Former Greenport Village mayor David Kapell, a member of the Long Island Regional Economic Development Council, said Long Island is at the dawn of a new industrial era associated with offshore wind development.
With that in mind, Mr. Kapell and contractor Jim Miller of Miller Marine Services in Port Jefferson went before the Village Board at the April 18 work session requesting approval to rent and lease parts of the village commercial dock from around May 1 until December, with possible renewals.
The next step is for Miller Marine Services to formally submit a bid to the Village. Mayor George Hubbard Jr. said at Thursday’s board meeting, where the proposal was discussed again, that no written contract has yet been finalized with the group.
If the corporation wins the contract and enters into negotiations with the Village, the contract would provide up to 300 feet of dockage space at the Village Railroad Dock with certain parameters.
That contract, the mayor said, would be circulated between the board and the public before its signed.
In January 2019, New York Gov. Andrew Cuomo announced that the state aims to be capable of producing 9,000 megawatts of offshore wind energy by 2035. To further advance offshore wind, Gov. Cuomo’s Green New Deal includes investing $200 million in state port infrastructure, establishing a state Advisory Council on Offshore Wind Economic and Workforce Development and investing in an offshore wind training center. It also aims to facilitate development of an offshore wind transmission grid.
Mr. Kapell helped enact the village’s Local Waterfront Redevelopment Plan in 1987 to ensure it would remain a working waterfront. Last year, he backed the Long Island Association’s push to include Greenport Harbor in the New York State Energy Research and Development Authority’s list of eligible Long Island ports that support the state’s Offshore Wind Master Plan. In May 2018, he attended a public hearing in Southampton to voice his opinions.
Roughly 21 wind projects have been approved from South Carolina to Massachusetts, Mr. Miller said in an interview last Tuesday. About four of them are located 30 miles east of Montauk, within a close radius of one another.
Miller Marine Services would work as a subcontractor to international ocean research group Fugro Geophysical, which would conduct oceanographic surveying tied to the development of offshore wind farms planned for Atlantic waters east of Long Island. The research would create a “three-dimensional blueprint” utilized to construct the wind farms, Mr. Miller said. Miller Marine Services would provide Fugro Geophysical with roughly 145-foot vessels, he said.
According to Mr. Miller, Greenport’s deepwater harbor and the availability of suitable dock space are conveniently located near the wind farm projects where Fugro Geophysical will be working.
The dock would be used for the purpose of vessel replenishment. This would involve provisioning, crew changes, weather standby, repairs, equipment change and possibly fuel and water delivery.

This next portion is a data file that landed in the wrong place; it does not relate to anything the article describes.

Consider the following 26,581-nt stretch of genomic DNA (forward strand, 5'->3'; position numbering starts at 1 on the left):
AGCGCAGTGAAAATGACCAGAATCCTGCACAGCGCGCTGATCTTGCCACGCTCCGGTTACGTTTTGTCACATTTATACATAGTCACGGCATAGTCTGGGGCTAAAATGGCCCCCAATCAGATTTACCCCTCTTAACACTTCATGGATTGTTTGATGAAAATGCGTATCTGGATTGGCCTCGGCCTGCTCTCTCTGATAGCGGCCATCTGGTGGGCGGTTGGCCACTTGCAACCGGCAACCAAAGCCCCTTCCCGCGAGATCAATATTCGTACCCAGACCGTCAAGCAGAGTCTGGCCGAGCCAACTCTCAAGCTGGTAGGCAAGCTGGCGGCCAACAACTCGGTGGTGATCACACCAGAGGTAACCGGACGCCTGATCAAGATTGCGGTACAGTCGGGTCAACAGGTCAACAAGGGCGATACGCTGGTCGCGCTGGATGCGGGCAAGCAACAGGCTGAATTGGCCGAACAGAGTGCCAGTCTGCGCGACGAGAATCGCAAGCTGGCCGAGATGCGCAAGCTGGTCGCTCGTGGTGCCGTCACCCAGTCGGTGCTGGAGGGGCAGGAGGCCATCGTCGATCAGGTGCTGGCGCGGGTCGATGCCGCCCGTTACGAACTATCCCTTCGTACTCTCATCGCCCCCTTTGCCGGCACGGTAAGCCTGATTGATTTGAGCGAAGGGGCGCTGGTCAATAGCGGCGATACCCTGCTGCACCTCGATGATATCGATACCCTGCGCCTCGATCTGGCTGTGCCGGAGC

“Offshore wind is becoming an increasingly important economic opportunity,” Mr. Kapell said, “for New York State, for Long Island, for the entire region.”
Mr. Hubbard expressed his full support for the project after it was proposed to the board.
“I think this opens up a new future, possibly, to Greenport,” he said.
Board member Mary Bess Phillips, who sits on the NYSERDA’s fishing technical committee, said she supports use of dock space because it could benefit the village, but criticized Gov. Cuomo’s push for more wind power, which she believes will impact the commercial fishing industry on the East Coast.
“It will shut down the commercial fishing fleet on the East Coast that deals with squid fishing and scalloping, because these wind turbines cannot work between them,” she said. “In other words, Gov. Cuomo, with his energy … is pushing a food resource out of work.”
But it’s more than that, she said in an interview Monday: Wind projects would not only impact commercial fishing boats out of Montauk, Shinnecock and Freeport, but will also affect all the charter boats that go in and out of New Jersey ports.
Ms. Phillips cites a financial problem, too: Wind turbines at Block Island have increased electrical costs for homeowners in the area, and she fears the same may happen in Greenport.
Miller Marine Services has subcontracted rented dock space in Nantucket Sound off Cape Cod, Mass., and Block Island, R.I., for similar services.
The potential contract with the Village mandates no more than four boats are docked at one time and all docked vessels must be under an American flag and fueling services may be permitted with certain restrictions.
Conservation Advisory Council member John Saladino said Thursday he’s concerned the current resolution makes no mention of an emergency spill response plan.
“Even in the local marinas, they have some sort of provision for spill response,” he said. “If the Village decides to allow fueling on that dock, even on limited basis, I’d suggest that that be provided.”
Ms. Phillips said most tow companies carry some type of oil spill cover to resolve an immediate spill. The boats in the marina are required to carry water pollution insurance, which covers the village. Fuel companies are required to provide the village with liability and water pollution coverage as well.
Mr. Miller, who attended Thursday’s meeting, agreed with Ms. Phillips and said a written spill response plan is mandated by the village if the project moves forward.